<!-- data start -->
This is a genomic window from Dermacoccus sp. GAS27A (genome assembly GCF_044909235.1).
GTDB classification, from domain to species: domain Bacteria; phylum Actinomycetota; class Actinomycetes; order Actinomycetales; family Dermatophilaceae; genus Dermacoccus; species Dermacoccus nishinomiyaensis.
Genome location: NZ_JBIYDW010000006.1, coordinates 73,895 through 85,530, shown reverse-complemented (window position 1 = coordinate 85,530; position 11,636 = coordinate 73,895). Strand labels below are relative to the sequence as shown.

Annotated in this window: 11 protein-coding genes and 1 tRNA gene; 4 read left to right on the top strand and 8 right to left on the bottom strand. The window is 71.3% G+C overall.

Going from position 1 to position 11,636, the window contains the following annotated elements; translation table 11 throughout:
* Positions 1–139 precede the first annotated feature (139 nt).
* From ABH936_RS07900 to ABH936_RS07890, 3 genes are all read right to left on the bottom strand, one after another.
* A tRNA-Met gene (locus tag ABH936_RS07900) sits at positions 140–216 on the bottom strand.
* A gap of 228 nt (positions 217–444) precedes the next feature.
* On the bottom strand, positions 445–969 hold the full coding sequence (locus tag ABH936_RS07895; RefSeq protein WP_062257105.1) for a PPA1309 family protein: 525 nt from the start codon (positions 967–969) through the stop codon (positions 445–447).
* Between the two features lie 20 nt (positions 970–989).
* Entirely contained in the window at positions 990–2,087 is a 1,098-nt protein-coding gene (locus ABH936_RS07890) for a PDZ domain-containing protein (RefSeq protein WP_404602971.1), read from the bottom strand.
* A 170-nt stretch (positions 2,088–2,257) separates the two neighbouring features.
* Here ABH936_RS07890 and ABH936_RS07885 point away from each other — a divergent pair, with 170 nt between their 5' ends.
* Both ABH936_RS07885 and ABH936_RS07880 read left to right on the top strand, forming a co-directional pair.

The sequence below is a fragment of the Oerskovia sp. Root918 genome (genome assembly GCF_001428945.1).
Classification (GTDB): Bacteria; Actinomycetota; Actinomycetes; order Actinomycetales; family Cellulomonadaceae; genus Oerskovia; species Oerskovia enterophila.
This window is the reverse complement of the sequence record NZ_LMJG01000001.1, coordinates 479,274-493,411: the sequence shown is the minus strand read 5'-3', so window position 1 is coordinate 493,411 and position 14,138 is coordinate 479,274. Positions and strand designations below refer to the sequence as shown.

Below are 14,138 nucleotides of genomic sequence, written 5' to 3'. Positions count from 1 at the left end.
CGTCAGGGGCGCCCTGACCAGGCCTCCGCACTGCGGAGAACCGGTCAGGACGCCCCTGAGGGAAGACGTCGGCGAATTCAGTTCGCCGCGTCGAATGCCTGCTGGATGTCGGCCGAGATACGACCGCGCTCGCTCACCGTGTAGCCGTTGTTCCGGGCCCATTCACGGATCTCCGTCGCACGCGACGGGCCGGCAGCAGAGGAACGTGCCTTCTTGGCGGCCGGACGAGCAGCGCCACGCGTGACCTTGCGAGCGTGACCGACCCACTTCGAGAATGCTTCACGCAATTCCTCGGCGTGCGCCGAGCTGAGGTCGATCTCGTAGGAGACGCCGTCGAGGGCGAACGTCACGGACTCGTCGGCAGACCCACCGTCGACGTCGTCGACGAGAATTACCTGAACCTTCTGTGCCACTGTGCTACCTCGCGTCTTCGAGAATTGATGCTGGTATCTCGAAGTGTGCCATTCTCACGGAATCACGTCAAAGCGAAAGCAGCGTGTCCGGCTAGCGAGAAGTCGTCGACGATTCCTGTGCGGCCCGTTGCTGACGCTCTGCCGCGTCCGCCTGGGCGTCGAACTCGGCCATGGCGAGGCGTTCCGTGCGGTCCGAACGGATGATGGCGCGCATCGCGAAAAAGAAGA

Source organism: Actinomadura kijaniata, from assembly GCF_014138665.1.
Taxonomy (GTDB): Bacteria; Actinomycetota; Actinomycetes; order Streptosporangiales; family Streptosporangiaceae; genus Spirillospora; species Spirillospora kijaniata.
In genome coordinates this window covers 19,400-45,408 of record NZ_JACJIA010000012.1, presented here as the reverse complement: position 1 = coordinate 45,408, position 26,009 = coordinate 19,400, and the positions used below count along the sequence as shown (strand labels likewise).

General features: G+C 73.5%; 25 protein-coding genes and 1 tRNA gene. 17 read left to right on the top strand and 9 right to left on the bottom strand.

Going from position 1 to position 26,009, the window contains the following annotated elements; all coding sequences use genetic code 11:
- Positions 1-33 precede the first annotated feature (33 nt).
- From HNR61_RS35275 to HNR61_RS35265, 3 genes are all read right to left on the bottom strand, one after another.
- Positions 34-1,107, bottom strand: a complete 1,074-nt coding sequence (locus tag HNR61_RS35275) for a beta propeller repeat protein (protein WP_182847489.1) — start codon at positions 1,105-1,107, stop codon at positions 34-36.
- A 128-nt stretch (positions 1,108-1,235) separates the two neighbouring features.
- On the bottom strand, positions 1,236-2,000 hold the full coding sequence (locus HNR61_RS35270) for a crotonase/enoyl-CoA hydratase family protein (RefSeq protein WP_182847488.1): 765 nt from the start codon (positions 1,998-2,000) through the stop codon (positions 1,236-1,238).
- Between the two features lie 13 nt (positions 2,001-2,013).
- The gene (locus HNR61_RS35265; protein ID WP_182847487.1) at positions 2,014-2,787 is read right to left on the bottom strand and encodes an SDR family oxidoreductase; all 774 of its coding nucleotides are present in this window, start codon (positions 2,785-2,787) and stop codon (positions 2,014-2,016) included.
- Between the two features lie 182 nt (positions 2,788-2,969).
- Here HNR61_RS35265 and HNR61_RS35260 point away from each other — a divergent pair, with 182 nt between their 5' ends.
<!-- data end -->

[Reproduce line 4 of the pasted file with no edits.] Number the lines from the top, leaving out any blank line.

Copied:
Annotated in this window: 11 protein-coding genes and 1 tRNA gene; 4 read left to right on the top strand and 8 right to left on the bottom strand. The window is 71.3% G+C overall.